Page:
Meteorology and Atmospheric Physics

, Volume 131, Issue 5, pp 1235–1248 | Cite as

Sensitivity of urban boundary layer simulation to urban canopy models and PBL schemes in Beijing

  • Meng Huang
  • Zhiqiu GaoEmail author
  • Shiguang Miao
  • Fei Chen
Original Paper


Mesoscale models with urban canopy models (UCM) have been increasingly used to study urban boundary layer processes. Using the data from a high-resolution Doppler lidar, automatic weather stations (AWS), and a flux tower located in the urban site, we assessed the performance of the urbanized Weather Research and Forecasting (WRF) model through three urban canopy models (the single-layer UCM, and the multi-layer BEP and BEM models) and four planetary boundary layer (PBL) schemes (the non-local first-order YSU, SH and ACM2 schemes, as well as the local TKE-based BouLac scheme) for one cloudy and one clear sky days. Results show that the WRF-Urban generally overestimates the sensible heat flux and underestimates the latent heat flux. The simulated 2-m temperature and 10-m wind speed are more sensitive to UCMs than to PBL schemes. Using the BouLac PBL scheme and the multi-layer BEP generates the best agreement with AWS observations. Simulations with the multi-layer BEM produce the highest mixing-layer heights. The convective boundary layer (CBL) from the single-layer UCM experiment develops at the slowest pace when compared with other two multi-layer UCMs. When the single-layer UCM is used, simulations with the non-local mixing YSU, SH and ACM2 schemes perform better than the TKE-based scheme (BouLac) for representing the CBL structure. Additionally, the scale-aware SH scheme considering the effect of grid resolution on the vertical dimension, simulates the potential temperature profiles that are closest to observations.



This work was supported by the National Key Projects of Ministry of Science and Technology of China (Grant nos. 2017YFA0604002, 2016YFC0203304, and 2015DFA20870); the National Natural Science Foundation of China (Grant no. 41275022); the Startup Foundation for Introducing Talent of NUIST (Grant no. 2017R088); the National Center for Atmospheric Research/Water System Program; and U.S. Department of Agriculture/National Institute of Food and Agriculture (Grant no. 20156700323460). We greatly appreciate two anonymous reviewers for their careful review and valuable comments which led to substantial improvement of this manuscript.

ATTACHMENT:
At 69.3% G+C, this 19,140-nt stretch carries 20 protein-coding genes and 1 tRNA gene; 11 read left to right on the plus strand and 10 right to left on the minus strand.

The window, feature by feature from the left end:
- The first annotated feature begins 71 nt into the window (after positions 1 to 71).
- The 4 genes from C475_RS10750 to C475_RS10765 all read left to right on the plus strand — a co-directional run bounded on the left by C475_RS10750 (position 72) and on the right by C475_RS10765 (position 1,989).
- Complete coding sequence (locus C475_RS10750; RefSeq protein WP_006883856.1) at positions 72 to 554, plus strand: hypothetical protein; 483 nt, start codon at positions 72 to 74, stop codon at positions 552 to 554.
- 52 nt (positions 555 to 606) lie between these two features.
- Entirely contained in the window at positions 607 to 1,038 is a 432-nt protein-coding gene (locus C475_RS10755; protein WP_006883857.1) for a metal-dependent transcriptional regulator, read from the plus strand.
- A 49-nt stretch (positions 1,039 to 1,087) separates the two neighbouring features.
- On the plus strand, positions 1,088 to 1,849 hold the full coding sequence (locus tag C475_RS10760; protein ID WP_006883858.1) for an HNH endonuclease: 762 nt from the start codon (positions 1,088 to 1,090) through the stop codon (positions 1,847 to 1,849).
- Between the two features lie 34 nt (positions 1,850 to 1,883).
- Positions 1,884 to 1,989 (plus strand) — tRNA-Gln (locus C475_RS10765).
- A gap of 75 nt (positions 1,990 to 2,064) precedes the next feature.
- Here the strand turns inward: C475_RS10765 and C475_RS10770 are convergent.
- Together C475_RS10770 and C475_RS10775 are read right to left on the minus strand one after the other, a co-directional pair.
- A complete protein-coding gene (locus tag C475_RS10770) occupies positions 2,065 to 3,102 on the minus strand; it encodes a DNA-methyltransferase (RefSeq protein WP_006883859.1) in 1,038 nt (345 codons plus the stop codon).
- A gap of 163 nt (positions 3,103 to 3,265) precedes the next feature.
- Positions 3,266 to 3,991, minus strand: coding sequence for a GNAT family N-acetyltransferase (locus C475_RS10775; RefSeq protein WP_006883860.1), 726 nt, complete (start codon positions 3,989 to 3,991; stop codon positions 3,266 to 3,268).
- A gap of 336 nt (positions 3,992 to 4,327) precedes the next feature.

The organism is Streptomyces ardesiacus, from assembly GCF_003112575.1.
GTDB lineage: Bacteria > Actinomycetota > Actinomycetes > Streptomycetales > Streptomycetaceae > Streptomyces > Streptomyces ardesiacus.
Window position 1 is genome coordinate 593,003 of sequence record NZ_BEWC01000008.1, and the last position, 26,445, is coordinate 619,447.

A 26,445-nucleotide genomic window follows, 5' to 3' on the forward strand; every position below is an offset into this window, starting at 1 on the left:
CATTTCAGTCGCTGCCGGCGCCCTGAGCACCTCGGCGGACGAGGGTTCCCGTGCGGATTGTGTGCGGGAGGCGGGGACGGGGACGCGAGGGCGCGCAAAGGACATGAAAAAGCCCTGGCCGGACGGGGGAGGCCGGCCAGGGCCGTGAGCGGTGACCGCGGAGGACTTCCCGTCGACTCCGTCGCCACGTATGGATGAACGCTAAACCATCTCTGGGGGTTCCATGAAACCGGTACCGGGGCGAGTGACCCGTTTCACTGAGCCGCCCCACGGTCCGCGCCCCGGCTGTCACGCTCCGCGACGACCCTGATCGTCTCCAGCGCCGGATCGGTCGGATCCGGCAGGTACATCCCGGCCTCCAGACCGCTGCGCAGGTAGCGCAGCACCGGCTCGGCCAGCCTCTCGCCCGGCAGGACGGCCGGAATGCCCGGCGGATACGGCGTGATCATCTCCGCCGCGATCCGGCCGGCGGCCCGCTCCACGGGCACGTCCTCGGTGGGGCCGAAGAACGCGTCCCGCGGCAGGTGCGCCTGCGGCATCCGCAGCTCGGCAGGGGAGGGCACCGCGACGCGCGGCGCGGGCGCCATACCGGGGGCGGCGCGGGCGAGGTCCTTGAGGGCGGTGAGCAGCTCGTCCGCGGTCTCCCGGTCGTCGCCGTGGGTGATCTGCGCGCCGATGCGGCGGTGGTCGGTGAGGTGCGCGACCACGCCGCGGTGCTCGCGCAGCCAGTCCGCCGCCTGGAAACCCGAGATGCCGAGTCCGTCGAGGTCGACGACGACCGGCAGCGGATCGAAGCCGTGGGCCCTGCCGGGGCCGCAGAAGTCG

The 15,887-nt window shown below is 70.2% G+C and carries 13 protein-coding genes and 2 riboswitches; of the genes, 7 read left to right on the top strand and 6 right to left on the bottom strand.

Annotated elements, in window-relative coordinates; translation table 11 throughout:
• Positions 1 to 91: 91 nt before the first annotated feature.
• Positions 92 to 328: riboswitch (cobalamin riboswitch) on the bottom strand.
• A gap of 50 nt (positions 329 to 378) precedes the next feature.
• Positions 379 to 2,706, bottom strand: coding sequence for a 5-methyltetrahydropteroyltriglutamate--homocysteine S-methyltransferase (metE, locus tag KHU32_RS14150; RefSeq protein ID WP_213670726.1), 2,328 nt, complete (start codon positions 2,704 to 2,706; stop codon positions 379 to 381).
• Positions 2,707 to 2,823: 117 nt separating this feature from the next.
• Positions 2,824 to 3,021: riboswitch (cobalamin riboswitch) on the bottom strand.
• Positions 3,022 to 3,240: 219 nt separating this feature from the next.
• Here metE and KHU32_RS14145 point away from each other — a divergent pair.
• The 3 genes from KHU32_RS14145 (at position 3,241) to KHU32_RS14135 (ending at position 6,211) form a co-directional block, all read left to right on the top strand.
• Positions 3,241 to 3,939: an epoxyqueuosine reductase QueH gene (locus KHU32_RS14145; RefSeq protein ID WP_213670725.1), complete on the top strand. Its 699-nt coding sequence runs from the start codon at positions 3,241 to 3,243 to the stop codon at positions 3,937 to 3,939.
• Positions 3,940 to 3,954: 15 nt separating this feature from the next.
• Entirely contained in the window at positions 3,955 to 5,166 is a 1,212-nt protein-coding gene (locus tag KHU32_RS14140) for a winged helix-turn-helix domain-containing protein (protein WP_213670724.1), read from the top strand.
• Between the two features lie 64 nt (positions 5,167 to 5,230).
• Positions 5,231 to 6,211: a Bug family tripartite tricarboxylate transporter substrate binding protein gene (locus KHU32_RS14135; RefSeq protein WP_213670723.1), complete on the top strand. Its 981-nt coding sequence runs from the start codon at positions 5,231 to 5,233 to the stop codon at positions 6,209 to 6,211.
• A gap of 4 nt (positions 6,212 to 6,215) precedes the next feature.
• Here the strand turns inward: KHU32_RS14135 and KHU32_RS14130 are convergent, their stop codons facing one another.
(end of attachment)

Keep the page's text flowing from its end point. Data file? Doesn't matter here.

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Copyright information

© Springer-Verlag GmbH Austria, part of Springer Nature 2018

Authors and Affiliations

  1. 1.School of Atmospheric PhysicsNanjing University of Information Science and TechnologyNanjingChina
  2. 2.State Key Laboratory of Atmospheric Boundary Layer Physics and Atmospheric Chemistry, Institute of Atmospheric PhysicsChinese Academy of SciencesBeijingChina
  3. 3.Institute of Urban MeteorologyChina Meteorological AdministrationBeijingChina
  4. 4.National Center for Atmospheric ResearchBoulderUSA
  5. 5.State Key Laboratory of Severe Weather, Chinese Academy of Meteorological SciencesChina Meteorological AdministrationBeijingChina

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